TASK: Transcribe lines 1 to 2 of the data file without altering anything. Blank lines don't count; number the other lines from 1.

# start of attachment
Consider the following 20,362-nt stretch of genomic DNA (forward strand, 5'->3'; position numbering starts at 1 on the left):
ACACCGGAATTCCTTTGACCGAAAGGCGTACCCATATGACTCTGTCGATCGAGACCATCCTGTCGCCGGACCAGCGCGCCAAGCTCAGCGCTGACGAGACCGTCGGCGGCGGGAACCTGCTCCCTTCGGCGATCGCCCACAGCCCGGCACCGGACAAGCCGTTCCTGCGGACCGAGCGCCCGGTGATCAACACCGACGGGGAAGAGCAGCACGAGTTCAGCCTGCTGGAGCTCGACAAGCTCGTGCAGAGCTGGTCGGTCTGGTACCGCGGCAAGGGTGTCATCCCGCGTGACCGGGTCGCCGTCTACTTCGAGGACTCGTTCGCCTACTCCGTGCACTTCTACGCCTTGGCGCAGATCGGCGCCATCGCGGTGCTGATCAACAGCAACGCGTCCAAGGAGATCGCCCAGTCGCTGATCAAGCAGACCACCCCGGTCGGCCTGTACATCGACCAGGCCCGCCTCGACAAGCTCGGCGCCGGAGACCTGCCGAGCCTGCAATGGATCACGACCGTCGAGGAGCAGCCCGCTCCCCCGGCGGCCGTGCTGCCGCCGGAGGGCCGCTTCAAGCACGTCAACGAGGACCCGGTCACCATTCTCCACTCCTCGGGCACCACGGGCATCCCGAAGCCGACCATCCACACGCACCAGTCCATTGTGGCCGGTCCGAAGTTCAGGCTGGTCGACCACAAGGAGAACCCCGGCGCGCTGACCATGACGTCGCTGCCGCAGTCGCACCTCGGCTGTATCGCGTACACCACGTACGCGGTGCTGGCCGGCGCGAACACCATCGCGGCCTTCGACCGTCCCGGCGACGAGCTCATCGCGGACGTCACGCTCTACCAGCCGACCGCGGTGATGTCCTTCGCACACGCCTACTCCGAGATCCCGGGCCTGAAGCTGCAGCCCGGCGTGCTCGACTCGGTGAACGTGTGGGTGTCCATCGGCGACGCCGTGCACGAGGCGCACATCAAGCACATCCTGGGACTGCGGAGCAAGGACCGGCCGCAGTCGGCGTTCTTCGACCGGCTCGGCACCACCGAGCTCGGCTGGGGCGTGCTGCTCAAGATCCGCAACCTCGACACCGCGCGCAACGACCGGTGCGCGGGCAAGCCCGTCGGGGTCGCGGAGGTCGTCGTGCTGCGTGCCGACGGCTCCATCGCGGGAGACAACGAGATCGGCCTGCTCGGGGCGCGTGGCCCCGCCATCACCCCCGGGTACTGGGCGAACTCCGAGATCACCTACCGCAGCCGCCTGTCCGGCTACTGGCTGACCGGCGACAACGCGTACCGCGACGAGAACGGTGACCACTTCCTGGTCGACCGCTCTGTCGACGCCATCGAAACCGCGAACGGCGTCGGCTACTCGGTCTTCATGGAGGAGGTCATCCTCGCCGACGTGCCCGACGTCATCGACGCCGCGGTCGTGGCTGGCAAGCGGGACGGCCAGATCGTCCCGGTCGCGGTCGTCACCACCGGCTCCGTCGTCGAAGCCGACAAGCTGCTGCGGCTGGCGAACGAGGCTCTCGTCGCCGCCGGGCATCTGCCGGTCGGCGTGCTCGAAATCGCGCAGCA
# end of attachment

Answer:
Consider the following 20,362-nt stretch of genomic DNA (forward strand, 5'->3'; position numbering starts at 1 on the left):
ACACCGGAATTCCTTTGACCGAAAGGCGTACCCATATGACTCTGTCGATCGAGACCATCCTGTCGCCGGACCAGCGCGCCAAGCTCAGCGCTGACGAGACCGTCGGCGGCGGGAACCTGCTCCCTTCGGCGATCGCCCACAGCCCGGCACCGGACAAGCCGTTCCTGCGGACCGAGCGCCCGGTGATCAACACCGACGGGGAAGAGCAGCACGAGTTCAGCCTGCTGGAGCTCGACAAGCTCGTGCAGAGCTGGTCGGTCTGGTACCGCGGCAAGGGTGTCATCCCGCGTGACCGGGTCGCCGTCTACTTCGAGGACTCGTTCGCCTACTCCGTGCACTTCTACGCCTTGGCGCAGATCGGCGCCATCGCGGTGCTGATCAACAGCAACGCGTCCAAGGAGATCGCCCAGTCGCTGATCAAGCAGACCACCCCGGTCGGCCTGTACATCGACCAGGCCCGCCTCGACAAGCTCGGCGCCGGAGACCTGCCGAGCCTGCAATGGATCACGACCGTCGAGGAGCAGCCCGCTCCCCCGGCGGCCGTGCTGCCGCCGGAGGGCCGCTTCAAGCACGTCAACGAGGACCCGGTCACCATTCTCCACTCCTCGGGCACCACGGGCATCCCGAAGCCGACCATCCACACGCACCAGTCCATTGTGGCCGGTCCGAAGTTCAGGCTGGTCGACCACAAGGAGAACCCCGGCGCGCTGACCATGACGTCGCTGCCGCAGTCGCACCTCGGCTGTATCGCGTACACCACGTACGCGGTGCTGGCCGGCGCGAACACCATCGCGGCCTTCGACCGTCCCGGCGACGAGCTCATCGCGGACGTCACGCTCTACCAGCCGACCGCGGTGATGTCCTTCGCACACGCCTACTCCGAGATCCCGGGCCTGAAGCTGCAGCCCGGCGTGCTCGACTCGGTGAACGTGTGGGTGTCCATCGGCGACGCCGTGCACGAGGCGCACATCAAGCACATCCTGGGACTGCGGAGCAAGGACCGGCCGCAGTCGGCGTTCTTCGACCGGCTCGGCACCACCGAGCTCGGCTGGGGCGTGCTGCTCAAGATCCGCAACCTCGACACCGCGCGCAACGACCGGTGCGCGGGCAAGCCCGTCGGGGTCGCGGAGGTCGTCGTGCTGCGTGCCGACGGCTCCATCGCGGGAGACAACGAGATCGGCCTGCTCGGGGCGCGTGGCCCCGCCATCACCCCCGGGTACTGGGCGAACTCCGAGATCACCTACCGCAGCCGCCTGTCCGGCTACTGGCTGACCGGCGACAACGCGTACCGCGACGAGAACGGTGACCACTTCCTGGTCGACCGCTCTGTCGACGCCATCGAAACCGCGAACGGCGTCGGCTACTCGGTCTTCATGGAGGAGGTCATCCTCGCCGACGTGCCCGACGTCATCGACGCCGCGGTCGTGGCTGGCAAGCGGGACGGCCAGATCGTCCCGGTCGCGGTCGTCACCACCGGCTCCGTCGTCGAAGCCGACAAGCTGCTGCGGCTGGCGAACGAGGCTCTCGTCGCCGCCGGGCATCTGCCGGTCGGCGTGCTCGAAATCGCGCAGCA